Sunday, October 17, 2021

Sonny Rollins Plays the Bridge by Gary Golio, illustrated by James Ransome

Sonny Rollins Plays the Bridge 
written by Gary Golio, illustrated by James Ransome
Nancy Paulsen Books. 2021, 32 pages

Imagine being a jazz musician and not being about to practice playing your saxophone every day in your own apartment because the beautiful sounds you make disturbs your neighbors.

Well, that was exactly the situation Sonny Rollins found himself in. So, Sonny leaves his house, taking his saxophone with him, and walking down Delancey Street, he heads straight  to a place where he knows he can play to his heart's content, and as loudly as he wants/needs to. Sonny continues walking until he reaches the Bridge, taking the walkway to the highest point of this long suspension bridge, he pulls out his sax and begins to play.  But "is that a/ strange/ place/ to play his/ horn?" No, not when you need to do it, not when you are compelled to play. 

There, standing mid-Bridge, Sonny can practice playing his saxophone as loudly as he wants against the background noise of the city, the busy East River below, including squawking seagulls, the passing subway trains, and all the car traffic by his side. It is the perfect spot for this talented jazzman to freely hone his skills without disturbing anyone.

You're probably thought that Sonny found what he needed on the iconic Brooklyn Bridge, but no, indeed. At the end of Delancey Street, on the Lower East Side of Manhattan where he lived is the Williamsburg Bridge and that Bridge and this Musician were perfect together.

Gary Golio is a picture book biography Meister with an already impressive oeuvre, and now, with the inspirational Sonny Rollins Plays the Bridge, he has once again proven this to be true. His poetic text reads like a jazz performance, by which I mean that instead of classical poetic forms, readers can feel the rhythmic beat and syncopation. It almost makes you want to snap your fingers as you read because of its musicality that capture's all of Rollins' moods and emotions throughout.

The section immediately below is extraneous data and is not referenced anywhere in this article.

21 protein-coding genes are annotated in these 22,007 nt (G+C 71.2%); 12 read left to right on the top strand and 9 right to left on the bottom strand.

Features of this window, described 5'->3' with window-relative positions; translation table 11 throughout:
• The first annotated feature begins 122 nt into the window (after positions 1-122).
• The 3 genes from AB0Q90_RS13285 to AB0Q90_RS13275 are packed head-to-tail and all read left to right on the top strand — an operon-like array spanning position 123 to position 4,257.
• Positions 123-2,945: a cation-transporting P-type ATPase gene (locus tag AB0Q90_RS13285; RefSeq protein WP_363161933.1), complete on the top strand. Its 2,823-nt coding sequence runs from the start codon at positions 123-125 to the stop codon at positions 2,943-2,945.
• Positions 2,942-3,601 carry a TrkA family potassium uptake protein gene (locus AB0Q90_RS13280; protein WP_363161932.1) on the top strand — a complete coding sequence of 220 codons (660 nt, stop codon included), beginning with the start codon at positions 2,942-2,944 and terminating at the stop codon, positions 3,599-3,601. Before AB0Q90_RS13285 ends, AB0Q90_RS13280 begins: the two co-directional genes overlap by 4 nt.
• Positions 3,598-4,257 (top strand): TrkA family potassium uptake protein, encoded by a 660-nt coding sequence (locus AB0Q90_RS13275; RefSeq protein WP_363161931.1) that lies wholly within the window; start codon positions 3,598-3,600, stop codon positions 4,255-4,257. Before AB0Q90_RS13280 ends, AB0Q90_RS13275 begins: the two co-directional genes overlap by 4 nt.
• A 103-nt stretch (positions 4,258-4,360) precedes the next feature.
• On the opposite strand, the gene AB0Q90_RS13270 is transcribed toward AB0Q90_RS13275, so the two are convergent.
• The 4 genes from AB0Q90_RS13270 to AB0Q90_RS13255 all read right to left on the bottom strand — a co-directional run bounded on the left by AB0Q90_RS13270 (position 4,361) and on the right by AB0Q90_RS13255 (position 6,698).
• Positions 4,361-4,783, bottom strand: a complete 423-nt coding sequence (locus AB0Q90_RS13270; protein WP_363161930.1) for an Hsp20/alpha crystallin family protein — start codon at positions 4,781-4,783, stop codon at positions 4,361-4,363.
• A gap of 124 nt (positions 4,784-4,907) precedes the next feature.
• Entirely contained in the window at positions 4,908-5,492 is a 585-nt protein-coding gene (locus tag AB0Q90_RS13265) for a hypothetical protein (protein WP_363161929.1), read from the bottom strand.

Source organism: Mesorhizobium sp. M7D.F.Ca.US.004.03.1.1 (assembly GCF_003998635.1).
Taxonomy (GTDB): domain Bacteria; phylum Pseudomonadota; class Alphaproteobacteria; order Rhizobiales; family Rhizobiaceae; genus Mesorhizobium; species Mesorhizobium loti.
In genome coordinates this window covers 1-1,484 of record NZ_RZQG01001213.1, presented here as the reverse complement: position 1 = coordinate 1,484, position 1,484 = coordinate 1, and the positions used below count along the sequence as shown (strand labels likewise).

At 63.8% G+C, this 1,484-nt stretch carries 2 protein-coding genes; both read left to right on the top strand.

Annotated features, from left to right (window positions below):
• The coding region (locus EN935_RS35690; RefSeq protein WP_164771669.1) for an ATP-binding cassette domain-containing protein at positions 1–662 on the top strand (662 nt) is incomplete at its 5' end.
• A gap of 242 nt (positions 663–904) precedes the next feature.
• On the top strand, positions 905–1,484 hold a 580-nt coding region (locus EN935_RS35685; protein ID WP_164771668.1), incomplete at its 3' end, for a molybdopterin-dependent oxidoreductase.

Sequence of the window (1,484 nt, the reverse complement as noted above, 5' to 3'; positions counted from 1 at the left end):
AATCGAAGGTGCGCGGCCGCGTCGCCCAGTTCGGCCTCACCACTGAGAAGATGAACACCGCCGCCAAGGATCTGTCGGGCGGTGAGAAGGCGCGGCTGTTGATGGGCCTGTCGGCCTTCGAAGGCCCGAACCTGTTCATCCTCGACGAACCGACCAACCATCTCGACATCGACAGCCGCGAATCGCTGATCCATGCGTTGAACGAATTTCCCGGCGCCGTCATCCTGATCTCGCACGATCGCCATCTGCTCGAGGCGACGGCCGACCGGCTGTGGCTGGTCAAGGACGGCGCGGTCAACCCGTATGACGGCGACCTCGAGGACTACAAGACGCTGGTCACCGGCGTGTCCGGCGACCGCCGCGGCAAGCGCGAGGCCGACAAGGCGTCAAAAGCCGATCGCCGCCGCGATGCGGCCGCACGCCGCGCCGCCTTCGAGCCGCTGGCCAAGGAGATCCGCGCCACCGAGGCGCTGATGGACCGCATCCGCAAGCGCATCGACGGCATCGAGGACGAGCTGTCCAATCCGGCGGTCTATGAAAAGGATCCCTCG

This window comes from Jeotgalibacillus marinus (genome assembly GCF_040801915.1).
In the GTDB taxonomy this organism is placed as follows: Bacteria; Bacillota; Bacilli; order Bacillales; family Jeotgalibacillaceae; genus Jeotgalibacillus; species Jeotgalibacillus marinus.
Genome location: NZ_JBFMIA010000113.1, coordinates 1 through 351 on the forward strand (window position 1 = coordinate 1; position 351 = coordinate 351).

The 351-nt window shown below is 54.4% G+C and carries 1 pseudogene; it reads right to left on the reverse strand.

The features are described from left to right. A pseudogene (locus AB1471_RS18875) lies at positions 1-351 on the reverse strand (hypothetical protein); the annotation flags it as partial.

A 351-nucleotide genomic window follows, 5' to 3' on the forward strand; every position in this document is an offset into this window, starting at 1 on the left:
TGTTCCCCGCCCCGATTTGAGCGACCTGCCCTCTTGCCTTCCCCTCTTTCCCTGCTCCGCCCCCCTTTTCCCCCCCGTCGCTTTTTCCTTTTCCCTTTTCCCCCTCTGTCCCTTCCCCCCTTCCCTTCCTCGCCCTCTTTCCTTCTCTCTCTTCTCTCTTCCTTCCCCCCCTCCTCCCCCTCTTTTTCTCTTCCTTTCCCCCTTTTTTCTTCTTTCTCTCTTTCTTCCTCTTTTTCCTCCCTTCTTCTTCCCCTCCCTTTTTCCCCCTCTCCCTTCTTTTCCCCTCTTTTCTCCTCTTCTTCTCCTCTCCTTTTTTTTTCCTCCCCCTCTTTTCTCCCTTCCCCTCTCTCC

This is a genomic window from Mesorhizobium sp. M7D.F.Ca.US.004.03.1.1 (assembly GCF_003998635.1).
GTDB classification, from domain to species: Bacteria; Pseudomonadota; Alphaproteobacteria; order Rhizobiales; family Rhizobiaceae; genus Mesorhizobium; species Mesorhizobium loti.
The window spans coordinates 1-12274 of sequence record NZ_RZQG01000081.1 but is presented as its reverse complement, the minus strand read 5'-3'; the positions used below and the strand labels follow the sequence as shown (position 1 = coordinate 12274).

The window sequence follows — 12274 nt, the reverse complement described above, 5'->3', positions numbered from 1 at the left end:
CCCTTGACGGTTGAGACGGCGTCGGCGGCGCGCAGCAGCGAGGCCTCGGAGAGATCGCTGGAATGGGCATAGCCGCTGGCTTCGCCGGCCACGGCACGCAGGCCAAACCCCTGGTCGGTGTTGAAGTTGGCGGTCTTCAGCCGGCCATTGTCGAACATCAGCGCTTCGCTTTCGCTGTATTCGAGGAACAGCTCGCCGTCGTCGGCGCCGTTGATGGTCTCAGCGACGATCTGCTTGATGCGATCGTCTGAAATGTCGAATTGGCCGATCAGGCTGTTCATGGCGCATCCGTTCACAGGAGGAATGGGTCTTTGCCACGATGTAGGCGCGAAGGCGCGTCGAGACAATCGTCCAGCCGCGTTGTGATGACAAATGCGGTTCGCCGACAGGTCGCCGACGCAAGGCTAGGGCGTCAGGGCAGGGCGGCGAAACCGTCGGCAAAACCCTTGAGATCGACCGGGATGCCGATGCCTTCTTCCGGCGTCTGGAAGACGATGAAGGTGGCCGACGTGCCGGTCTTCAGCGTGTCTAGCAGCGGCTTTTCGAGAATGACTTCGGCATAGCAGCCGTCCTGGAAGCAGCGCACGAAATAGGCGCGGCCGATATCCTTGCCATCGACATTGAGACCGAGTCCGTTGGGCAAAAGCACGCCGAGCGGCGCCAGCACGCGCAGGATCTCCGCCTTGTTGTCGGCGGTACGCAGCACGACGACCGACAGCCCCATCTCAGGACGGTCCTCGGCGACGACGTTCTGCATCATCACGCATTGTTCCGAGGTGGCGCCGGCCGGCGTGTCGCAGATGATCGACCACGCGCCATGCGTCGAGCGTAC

Harmonizing with Golio's jazzy text are James Ransome's equally jazzy watercolor and collage illustrations. The illustrations range from detailed full color two page spreads to simple spot images, catching the busy streets of the Lower East Side as Sonny walks to the Bridge. I particularly liked the way Ransome represented the music from Sonny's horn - as various shapes of golden notes.

I love picture book biographies. They can be so inspiring and they are a wonderful way to introduce young readers to people and their achievements they might not otherwise learn about. And often, their stories show readers that problems and obstacles are solvable - and Sonny Rollins' is a prime example of that.

Back matter includes information about Sonny Rollins as well as the Williamsburg Bridge and Sonny's Words about how this book came to be.

FYI: In 1962, Sonny Rollins recorded an album simply called The Bridge. It was his first album after taking a 3 year hiatus from music during which time he practiced his saxophone on the Williamsburg Bridge. 

This book is recommended for readers age 6+
This book was gratefully received from the author.

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